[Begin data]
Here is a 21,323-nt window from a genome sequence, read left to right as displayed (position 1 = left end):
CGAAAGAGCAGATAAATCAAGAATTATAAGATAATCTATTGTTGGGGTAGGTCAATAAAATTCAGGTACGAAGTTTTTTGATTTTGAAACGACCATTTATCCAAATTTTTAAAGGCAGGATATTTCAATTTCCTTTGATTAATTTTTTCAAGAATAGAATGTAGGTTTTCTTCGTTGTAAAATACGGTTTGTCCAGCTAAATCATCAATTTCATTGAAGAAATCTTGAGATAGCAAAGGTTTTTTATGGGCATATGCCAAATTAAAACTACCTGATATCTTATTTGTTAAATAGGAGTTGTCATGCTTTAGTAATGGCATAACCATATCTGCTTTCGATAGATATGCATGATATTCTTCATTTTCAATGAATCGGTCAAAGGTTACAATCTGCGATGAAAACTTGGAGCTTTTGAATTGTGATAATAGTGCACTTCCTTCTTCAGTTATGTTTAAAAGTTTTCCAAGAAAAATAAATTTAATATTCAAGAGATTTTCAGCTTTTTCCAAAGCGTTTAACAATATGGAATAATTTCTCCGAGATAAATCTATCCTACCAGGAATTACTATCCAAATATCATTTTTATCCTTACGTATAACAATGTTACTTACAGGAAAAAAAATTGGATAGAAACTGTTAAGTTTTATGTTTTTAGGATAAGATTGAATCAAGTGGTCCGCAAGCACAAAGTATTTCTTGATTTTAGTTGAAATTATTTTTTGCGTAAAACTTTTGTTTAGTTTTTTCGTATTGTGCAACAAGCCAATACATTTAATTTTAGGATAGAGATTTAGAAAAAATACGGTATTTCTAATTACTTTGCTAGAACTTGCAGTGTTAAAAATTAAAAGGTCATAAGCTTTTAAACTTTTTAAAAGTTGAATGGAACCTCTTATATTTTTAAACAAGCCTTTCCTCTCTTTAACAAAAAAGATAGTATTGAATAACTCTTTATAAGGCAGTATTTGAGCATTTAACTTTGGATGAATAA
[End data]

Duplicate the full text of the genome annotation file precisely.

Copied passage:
Here is a 21,323-nt window from a genome sequence, read left to right as displayed (position 1 = left end):
CGAAAGAGCAGATAAATCAAGAATTATAAGATAATCTATTGTTGGGGTAGGTCAATAAAATTCAGGTACGAAGTTTTTTGATTTTGAAACGACCATTTATCCAAATTTTTAAAGGCAGGATATTTCAATTTCCTTTGATTAATTTTTTCAAGAATAGAATGTAGGTTTTCTTCGTTGTAAAATACGGTTTGTCCAGCTAAATCATCAATTTCATTGAAGAAATCTTGAGATAGCAAAGGTTTTTTATGGGCATATGCCAAATTAAAACTACCTGATATCTTATTTGTTAAATAGGAGTTGTCATGCTTTAGTAATGGCATAACCATATCTGCTTTCGATAGATATGCATGATATTCTTCATTTTCAATGAATCGGTCAAAGGTTACAATCTGCGATGAAAACTTGGAGCTTTTGAATTGTGATAATAGTGCACTTCCTTCTTCAGTTATGTTTAAAAGTTTTCCAAGAAAAATAAATTTAATATTCAAGAGATTTTCAGCTTTTTCCAAAGCGTTTAACAATATGGAATAATTTCTCCGAGATAAATCTATCCTACCAGGAATTACTATCCAAATATCATTTTTATCCTTACGTATAACAATGTTACTTACAGGAAAAAAAATTGGATAGAAACTGTTAAGTTTTATGTTTTTAGGATAAGATTGAATCAAGTGGTCCGCAAGCACAAAGTATTTCTTGATTTTAGTTGAAATTATTTTTTGCGTAAAACTTTTGTTTAGTTTTTTCGTATTGTGCAACAAGCCAATACATTTAATTTTAGGATAGAGATTTAGAAAAAATACGGTATTTCTAATTACTTTGCTAGAACTTGCAGTGTTAAAAATTAAAAGGTCATAAGCTTTTAAACTTTTTAAAAGTTGAATGGAACCTCTTATATTTTTAAACAAGCCTTTCCTCTCTTTAACAAAAAAGATAGTATTGAATAACTCTTTATAAGGCAGTATTTGAGCATTTAACTTTGGATGAATAA